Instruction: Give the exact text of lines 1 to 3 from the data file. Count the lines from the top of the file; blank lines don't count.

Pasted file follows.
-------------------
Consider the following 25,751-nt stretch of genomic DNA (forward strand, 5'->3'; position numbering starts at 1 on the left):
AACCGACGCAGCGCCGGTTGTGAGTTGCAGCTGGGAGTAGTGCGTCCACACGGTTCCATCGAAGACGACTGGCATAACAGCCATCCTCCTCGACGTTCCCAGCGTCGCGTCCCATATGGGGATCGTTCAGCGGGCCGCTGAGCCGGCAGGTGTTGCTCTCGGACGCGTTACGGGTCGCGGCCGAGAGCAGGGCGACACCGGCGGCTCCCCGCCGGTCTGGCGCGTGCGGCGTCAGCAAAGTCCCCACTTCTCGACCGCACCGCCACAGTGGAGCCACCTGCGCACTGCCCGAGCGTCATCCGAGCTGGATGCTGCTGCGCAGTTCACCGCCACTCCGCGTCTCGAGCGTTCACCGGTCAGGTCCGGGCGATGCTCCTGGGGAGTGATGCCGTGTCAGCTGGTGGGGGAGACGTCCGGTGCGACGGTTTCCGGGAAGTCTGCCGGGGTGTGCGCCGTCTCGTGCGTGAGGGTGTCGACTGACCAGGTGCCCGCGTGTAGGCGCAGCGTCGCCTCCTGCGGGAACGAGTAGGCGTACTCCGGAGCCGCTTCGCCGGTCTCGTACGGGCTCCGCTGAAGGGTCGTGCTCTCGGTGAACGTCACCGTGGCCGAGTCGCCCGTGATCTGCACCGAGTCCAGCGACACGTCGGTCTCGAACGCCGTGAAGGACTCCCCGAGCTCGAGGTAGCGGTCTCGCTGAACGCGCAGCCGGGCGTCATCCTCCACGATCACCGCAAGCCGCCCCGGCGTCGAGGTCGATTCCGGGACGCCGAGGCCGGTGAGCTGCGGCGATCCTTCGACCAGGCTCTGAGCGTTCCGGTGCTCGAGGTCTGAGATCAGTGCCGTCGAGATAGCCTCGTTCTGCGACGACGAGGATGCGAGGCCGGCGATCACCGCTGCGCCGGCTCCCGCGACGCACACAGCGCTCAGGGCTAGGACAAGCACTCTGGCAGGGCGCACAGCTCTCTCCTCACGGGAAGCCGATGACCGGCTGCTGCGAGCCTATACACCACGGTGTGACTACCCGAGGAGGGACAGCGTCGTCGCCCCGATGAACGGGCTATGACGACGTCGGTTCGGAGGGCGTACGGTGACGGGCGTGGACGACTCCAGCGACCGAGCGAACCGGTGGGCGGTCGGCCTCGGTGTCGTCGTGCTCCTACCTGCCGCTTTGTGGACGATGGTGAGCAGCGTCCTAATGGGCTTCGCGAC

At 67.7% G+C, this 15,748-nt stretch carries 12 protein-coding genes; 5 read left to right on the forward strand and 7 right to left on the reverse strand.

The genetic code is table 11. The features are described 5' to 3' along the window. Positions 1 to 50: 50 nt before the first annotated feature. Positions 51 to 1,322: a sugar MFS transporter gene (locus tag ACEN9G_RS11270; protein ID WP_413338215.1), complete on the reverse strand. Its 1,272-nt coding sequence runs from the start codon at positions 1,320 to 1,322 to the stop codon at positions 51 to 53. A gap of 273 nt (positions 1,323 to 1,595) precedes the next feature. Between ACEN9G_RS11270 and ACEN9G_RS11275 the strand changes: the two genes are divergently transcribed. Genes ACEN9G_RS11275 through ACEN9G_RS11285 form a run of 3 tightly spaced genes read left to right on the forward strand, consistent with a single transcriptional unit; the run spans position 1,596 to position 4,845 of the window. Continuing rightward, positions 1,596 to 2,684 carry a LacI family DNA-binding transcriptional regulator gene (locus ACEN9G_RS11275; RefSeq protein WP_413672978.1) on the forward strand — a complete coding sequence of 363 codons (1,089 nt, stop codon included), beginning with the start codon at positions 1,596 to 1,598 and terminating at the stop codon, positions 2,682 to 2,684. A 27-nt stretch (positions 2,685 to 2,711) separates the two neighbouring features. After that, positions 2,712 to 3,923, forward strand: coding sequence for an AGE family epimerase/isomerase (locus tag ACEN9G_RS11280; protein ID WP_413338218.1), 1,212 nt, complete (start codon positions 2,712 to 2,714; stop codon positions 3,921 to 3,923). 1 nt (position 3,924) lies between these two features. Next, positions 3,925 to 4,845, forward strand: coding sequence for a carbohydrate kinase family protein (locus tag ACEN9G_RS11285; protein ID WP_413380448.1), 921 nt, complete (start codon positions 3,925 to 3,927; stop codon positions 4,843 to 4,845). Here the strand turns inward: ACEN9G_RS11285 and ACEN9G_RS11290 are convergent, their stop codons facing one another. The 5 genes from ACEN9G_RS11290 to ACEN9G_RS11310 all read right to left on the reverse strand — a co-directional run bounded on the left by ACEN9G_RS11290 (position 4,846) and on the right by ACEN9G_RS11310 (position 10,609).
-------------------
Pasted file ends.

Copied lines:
Consider the following 25,751-nt stretch of genomic DNA (forward strand, 5'->3'; position numbering starts at 1 on the left):
AACCGACGCAGCGCCGGTTGTGAGTTGCAGCTGGGAGTAGTGCGTCCACACGGTTCCATCGAAGACGACTGGCATAACAGCCATCCTCCTCGACGTTCCCAGCGTCGCGTCCCATATGGGGATCGTTCAGCGGGCCGCTGAGCCGGCAGGTGTTGCTCTCGGACGCGTTACGGGTCGCGGCCGAGAGCAGGGCGACACCGGCGGCTCCCCGCCGGTCTGGCGCGTGCGGCGTCAGCAAAGTCCCCACTTCTCGACCGCACCGCCACAGTGGAGCCACCTGCGCACTGCCCGAGCGTCATCCGAGCTGGATGCTGCTGCGCAGTTCACCGCCACTCCGCGTCTCGAGCGTTCACCGGTCAGGTCCGGGCGATGCTCCTGGGGAGTGATGCCGTGTCAGCTGGTGGGGGAGACGTCCGGTGCGACGGTTTCCGGGAAGTCTGCCGGGGTGTGCGCCGTCTCGTGCGTGAGGGTGTCGACTGACCAGGTGCCCGCGTGTAGGCGCAGCGTCGCCTCCTGCGGGAACGAGTAGGCGTACTCCGGAGCCGCTTCGCCGGTCTCGTACGGGCTCCGCTGAAGGGTCGTGCTCTCGGTGAACGTCACCGTGGCCGAGTCGCCCGTGATCTGCACCGAGTCCAGCGACACGTCGGTCTCGAACGCCGTGAAGGACTCCCCGAGCTCGAGGTAGCGGTCTCGCTGAACGCGCAGCCGGGCGTCATCCTCCACGATCACCGCAAGCCGCCCCGGCGTCGAGGTCGATTCCGGGACGCCGAGGCCGGTGAGCTGCGGCGATCCTTCGACCAGGCTCTGAGCGTTCCGGTGCTCGAGGTCTGAGATCAGTGCCGTCGAGATAGCCTCGTTCTGCGACGACGAGGATGCGAGGCCGGCGATCACCGCTGCGCCGGCTCCCGCGACGCACACAGCGCTCAGGGCTAGGACAAGCACTCTGGCAGGGCGCACAGCTCTCTCCTCACGGGAAGCCGATGACCGGCTGCTGCGAGCCTATACACCACGGTGTGACTACCCGAGGAGGGACAGCGTCGTCGCCCCGATGAACGGGCTATGACGACGTCGGTTCGGAGGGCGTACGGTGACGGGCGTGGACGACTCCAGCGACCGAGCGAACCGGTGGGCGGTCGGCCTCGGTGTCGTCGTGCTCCTACCTGCCGCTTTGTGGACGATGGTGAGCAGCGTCCTAATGGGCTTCGCGAC

At 67.7% G+C, this 15,748-nt stretch carries 12 protein-coding genes; 5 read left to right on the forward strand and 7 right to left on the reverse strand.